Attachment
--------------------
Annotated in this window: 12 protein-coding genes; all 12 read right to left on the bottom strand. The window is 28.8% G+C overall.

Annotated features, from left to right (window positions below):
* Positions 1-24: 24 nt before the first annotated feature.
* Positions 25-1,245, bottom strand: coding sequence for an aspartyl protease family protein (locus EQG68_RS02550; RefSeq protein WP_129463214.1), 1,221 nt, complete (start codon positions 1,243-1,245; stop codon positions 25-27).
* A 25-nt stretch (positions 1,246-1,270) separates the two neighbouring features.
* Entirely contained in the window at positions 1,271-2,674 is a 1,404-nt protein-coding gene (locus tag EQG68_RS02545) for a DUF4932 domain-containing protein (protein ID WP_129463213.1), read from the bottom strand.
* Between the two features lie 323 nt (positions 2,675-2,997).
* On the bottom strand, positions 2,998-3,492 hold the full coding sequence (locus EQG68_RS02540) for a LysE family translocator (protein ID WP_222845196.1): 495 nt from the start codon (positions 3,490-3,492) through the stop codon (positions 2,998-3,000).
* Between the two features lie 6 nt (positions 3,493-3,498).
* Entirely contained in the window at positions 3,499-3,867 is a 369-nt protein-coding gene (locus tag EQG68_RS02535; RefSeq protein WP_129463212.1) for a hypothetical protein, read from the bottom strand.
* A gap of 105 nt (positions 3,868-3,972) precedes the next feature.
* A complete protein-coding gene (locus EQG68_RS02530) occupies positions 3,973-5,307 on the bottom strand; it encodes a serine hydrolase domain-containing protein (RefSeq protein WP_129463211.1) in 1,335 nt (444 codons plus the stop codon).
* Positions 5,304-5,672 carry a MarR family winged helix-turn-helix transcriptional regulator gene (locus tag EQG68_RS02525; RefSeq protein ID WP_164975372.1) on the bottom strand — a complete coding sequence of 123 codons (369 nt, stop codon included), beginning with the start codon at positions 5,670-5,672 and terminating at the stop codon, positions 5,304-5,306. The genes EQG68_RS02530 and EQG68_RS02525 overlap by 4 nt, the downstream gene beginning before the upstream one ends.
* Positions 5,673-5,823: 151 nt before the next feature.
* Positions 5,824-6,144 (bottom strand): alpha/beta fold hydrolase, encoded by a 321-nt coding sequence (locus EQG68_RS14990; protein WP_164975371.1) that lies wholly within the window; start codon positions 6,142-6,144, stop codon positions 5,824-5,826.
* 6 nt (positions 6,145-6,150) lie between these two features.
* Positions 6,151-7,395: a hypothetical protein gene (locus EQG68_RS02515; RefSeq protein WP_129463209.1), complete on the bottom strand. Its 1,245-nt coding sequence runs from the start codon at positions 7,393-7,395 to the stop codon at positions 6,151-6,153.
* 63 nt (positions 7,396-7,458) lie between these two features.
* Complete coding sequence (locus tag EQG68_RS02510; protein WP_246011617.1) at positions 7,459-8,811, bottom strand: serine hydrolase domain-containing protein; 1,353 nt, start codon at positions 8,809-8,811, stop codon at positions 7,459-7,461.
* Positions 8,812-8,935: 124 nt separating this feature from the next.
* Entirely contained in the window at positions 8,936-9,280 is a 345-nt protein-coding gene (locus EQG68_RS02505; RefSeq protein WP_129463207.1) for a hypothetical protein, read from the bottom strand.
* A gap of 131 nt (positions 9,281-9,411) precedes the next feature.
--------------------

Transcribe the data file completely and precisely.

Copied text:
Annotated in this window: 12 protein-coding genes; all 12 read right to left on the bottom strand. The window is 28.8% G+C overall.

Annotated features, from left to right (window positions below):
* Positions 1-24: 24 nt before the first annotated feature.
* Positions 25-1,245, bottom strand: coding sequence for an aspartyl protease family protein (locus EQG68_RS02550; RefSeq protein WP_129463214.1), 1,221 nt, complete (start codon positions 1,243-1,245; stop codon positions 25-27).
* A 25-nt stretch (positions 1,246-1,270) separates the two neighbouring features.
* Entirely contained in the window at positions 1,271-2,674 is a 1,404-nt protein-coding gene (locus tag EQG68_RS02545) for a DUF4932 domain-containing protein (protein ID WP_129463213.1), read from the bottom strand.
* Between the two features lie 323 nt (positions 2,675-2,997).
* On the bottom strand, positions 2,998-3,492 hold the full coding sequence (locus EQG68_RS02540) for a LysE family translocator (protein ID WP_222845196.1): 495 nt from the start codon (positions 3,490-3,492) through the stop codon (positions 2,998-3,000).
* Between the two features lie 6 nt (positions 3,493-3,498).
* Entirely contained in the window at positions 3,499-3,867 is a 369-nt protein-coding gene (locus tag EQG68_RS02535; RefSeq protein WP_129463212.1) for a hypothetical protein, read from the bottom strand.
* A gap of 105 nt (positions 3,868-3,972) precedes the next feature.
* A complete protein-coding gene (locus EQG68_RS02530) occupies positions 3,973-5,307 on the bottom strand; it encodes a serine hydrolase domain-containing protein (RefSeq protein WP_129463211.1) in 1,335 nt (444 codons plus the stop codon).
* Positions 5,304-5,672 carry a MarR family winged helix-turn-helix transcriptional regulator gene (locus tag EQG68_RS02525; RefSeq protein ID WP_164975372.1) on the bottom strand — a complete coding sequence of 123 codons (369 nt, stop codon included), beginning with the start codon at positions 5,670-5,672 and terminating at the stop codon, positions 5,304-5,306. The genes EQG68_RS02530 and EQG68_RS02525 overlap by 4 nt, the downstream gene beginning before the upstream one ends.
* Positions 5,673-5,823: 151 nt before the next feature.
* Positions 5,824-6,144 (bottom strand): alpha/beta fold hydrolase, encoded by a 321-nt coding sequence (locus EQG68_RS14990; protein WP_164975371.1) that lies wholly within the window; start codon positions 6,142-6,144, stop codon positions 5,824-5,826.
* 6 nt (positions 6,145-6,150) lie between these two features.
* Positions 6,151-7,395: a hypothetical protein gene (locus EQG68_RS02515; RefSeq protein WP_129463209.1), complete on the bottom strand. Its 1,245-nt coding sequence runs from the start codon at positions 7,393-7,395 to the stop codon at positions 6,151-6,153.
* 63 nt (positions 7,396-7,458) lie between these two features.
* Complete coding sequence (locus tag EQG68_RS02510; protein WP_246011617.1) at positions 7,459-8,811, bottom strand: serine hydrolase domain-containing protein; 1,353 nt, start codon at positions 8,809-8,811, stop codon at positions 7,459-7,461.
* Positions 8,812-8,935: 124 nt separating this feature from the next.
* Entirely contained in the window at positions 8,936-9,280 is a 345-nt protein-coding gene (locus EQG68_RS02505; RefSeq protein WP_129463207.1) for a hypothetical protein, read from the bottom strand.
* A gap of 131 nt (positions 9,281-9,411) precedes the next feature.